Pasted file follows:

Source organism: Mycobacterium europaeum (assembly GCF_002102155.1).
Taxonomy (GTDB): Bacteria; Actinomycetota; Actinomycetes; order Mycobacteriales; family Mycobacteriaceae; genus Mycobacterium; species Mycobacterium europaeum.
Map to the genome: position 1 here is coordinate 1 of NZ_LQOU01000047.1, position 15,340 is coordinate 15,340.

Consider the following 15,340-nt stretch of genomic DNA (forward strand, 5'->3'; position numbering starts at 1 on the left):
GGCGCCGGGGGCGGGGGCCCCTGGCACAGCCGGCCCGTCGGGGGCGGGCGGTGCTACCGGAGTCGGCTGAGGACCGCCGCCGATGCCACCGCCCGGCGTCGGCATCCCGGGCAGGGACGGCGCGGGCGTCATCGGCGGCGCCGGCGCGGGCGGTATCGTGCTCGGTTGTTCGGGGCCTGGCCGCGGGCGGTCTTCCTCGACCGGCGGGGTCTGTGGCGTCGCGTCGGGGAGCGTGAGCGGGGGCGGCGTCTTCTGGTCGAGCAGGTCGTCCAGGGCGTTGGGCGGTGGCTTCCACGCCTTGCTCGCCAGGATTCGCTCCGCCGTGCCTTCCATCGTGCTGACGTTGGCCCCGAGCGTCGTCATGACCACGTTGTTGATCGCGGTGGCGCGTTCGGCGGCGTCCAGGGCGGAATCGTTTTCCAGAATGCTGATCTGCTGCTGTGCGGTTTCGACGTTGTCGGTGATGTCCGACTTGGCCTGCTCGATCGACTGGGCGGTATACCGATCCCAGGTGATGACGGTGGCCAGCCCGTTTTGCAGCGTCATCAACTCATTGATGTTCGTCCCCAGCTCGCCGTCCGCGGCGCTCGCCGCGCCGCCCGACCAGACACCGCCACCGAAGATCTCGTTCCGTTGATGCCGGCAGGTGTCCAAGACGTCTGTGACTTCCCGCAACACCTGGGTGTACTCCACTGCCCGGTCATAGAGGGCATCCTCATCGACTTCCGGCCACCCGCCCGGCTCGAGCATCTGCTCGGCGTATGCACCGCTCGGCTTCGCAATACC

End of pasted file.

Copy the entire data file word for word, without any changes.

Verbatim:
Source organism: Mycobacterium europaeum (assembly GCF_002102155.1).
Taxonomy (GTDB): Bacteria; Actinomycetota; Actinomycetes; order Mycobacteriales; family Mycobacteriaceae; genus Mycobacterium; species Mycobacterium europaeum.
Map to the genome: position 1 here is coordinate 1 of NZ_LQOU01000047.1, position 15,340 is coordinate 15,340.

Consider the following 15,340-nt stretch of genomic DNA (forward strand, 5'->3'; position numbering starts at 1 on the left):
GGCGCCGGGGGCGGGGGCCCCTGGCACAGCCGGCCCGTCGGGGGCGGGCGGTGCTACCGGAGTCGGCTGAGGACCGCCGCCGATGCCACCGCCCGGCGTCGGCATCCCGGGCAGGGACGGCGCGGGCGTCATCGGCGGCGCCGGCGCGGGCGGTATCGTGCTCGGTTGTTCGGGGCCTGGCCGCGGGCGGTCTTCCTCGACCGGCGGGGTCTGTGGCGTCGCGTCGGGGAGCGTGAGCGGGGGCGGCGTCTTCTGGTCGAGCAGGTCGTCCAGGGCGTTGGGCGGTGGCTTCCACGCCTTGCTCGCCAGGATTCGCTCCGCCGTGCCTTCCATCGTGCTGACGTTGGCCCCGAGCGTCGTCATGACCACGTTGTTGATCGCGGTGGCGCGTTCGGCGGCGTCCAGGGCGGAATCGTTTTCCAGAATGCTGATCTGCTGCTGTGCGGTTTCGACGTTGTCGGTGATGTCCGACTTGGCCTGCTCGATCGACTGGGCGGTATACCGATCCCAGGTGATGACGGTGGCCAGCCCGTTTTGCAGCGTCATCAACTCATTGATGTTCGTCCCCAGCTCGCCGTCCGCGGCGCTCGCCGCGCCGCCCGACCAGACACCGCCACCGAAGATCTCGTTCCGTTGATGCCGGCAGGTGTCCAAGACGTCTGTGACTTCCCGCAACACCTGGGTGTACTCCACTGCCCGGTCATAGAGGGCATCCTCATCGACTTCCGGCCACCCGCCCGGCTCGAGCATCTGCTCGGCGTATGCACCGCTCGGCTTCGCAATACC